May 9th, 2016
With the surge in popularity of metasearch, rate parity is more important than ever in hotels’ ongoing battle to grow their direct bookings. 80 DAYS currently support over 300 hotels on our metasearch programme, feeding rates and availability to Google and Trip Advisor amongst others.
We thought it would be interesting to see if we can draw any correlation between rate parity and performance.
So, what is rate parity?
Put simply, rate parity is providing consistent rates across all distribution channels. This means that no matter where you book your hotel room, whether it is via Booking.com, Expedia or with the hotel directly you will get the same room rate.
What does this mean for Metasearch?
Metasearch provides the user with real-time rate comparisons from multiple vendors (see below). This means that a variety of sources for the booking are instantly comparable, and therefore any disparities become immediately obvious.
How do we measure parity?
Our metasearch programme has rate parity checking functionality built in, which means we automatically check rates on a daily basis across multiple channels. We then measure parity on a percentage basis i.e. 90% parity means that over a given period, the hotel achieves rate parity for 90% of all rate availability requests.
We collated and analysed the data from over 200 hotels on our metasearch programme to get a better understanding of what kind of impact rate parity has on performance. The trial was conducted over a 90 day period from the 1st of January 2016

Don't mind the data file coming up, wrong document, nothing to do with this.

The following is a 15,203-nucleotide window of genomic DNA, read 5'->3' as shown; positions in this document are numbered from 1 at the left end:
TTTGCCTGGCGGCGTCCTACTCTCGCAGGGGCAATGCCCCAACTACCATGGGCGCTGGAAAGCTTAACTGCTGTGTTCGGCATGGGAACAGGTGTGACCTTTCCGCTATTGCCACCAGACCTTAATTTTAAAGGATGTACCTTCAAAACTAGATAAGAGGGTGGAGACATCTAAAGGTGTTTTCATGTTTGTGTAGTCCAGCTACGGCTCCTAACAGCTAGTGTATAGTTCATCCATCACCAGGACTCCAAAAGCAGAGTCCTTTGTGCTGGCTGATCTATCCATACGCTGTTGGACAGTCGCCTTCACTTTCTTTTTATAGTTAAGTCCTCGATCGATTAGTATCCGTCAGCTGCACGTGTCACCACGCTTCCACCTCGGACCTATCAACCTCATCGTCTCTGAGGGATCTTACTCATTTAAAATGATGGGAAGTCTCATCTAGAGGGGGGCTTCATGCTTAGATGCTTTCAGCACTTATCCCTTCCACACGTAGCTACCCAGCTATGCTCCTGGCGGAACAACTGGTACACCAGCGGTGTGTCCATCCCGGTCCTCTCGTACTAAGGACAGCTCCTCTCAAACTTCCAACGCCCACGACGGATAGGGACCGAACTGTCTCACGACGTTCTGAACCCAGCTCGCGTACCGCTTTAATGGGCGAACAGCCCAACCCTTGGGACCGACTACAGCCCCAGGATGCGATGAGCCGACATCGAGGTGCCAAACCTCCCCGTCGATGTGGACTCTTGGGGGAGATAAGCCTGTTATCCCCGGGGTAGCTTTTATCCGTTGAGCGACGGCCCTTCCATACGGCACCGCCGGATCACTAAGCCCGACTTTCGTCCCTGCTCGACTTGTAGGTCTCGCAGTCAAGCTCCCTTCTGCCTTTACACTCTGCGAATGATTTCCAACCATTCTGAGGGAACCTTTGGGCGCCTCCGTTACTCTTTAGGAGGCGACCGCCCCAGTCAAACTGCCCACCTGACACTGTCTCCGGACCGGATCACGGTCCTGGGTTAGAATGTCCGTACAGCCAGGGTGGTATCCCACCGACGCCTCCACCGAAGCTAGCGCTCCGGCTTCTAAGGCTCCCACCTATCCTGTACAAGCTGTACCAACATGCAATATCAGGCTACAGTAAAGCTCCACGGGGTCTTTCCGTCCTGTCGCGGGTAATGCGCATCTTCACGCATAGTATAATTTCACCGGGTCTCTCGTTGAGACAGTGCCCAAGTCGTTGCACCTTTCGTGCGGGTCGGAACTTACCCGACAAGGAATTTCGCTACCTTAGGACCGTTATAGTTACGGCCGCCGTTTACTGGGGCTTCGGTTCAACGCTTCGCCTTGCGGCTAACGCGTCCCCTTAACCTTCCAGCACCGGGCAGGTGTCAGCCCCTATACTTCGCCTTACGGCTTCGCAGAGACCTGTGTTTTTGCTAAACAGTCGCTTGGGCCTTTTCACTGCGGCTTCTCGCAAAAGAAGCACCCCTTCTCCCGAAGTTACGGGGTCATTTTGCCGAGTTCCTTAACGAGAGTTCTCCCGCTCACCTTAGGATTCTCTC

|Measurement||Top 15%||Bottom 15%|
|Return on Ad Spend (ROAS / ROI)||88% Parity||38% Parity|
|Cost Per Click||$1.87||$2.52|
The results of the research show a strong and direct correlation between rate parity and performance:
- The top 15% of hotels in terms of ROI achieved parity on average 88% of the time whilst the bottom 15% achieved an average of 38%.
- There are many factors that can effect Cost Per Click (CPC), but we found that on some channels such as Google, rate parity has a direct impact on this. Looking at the same dataset the top 15% paid an average CPC $1.87 whilst the bottom 15% paid an average CPC $2.52.
Let’s take one hotel as an example of how even the slightest change in rates can affect the revenue. Below is a graph showing the rate parity score (in red) and revenue (in green) for a luxury city hotel in Europe.
You can see that when the rates are out of parity for more than 15% of the time, revenue decreases or stops altogether. However, when there is rate parity 95% of the time or more, it really helps drive revenue. To summarise, you’re 4 times more likely to convert if you have 90%+ rate parity. This finding makes it vitally important that you manage your rates before signing up to metasearch.
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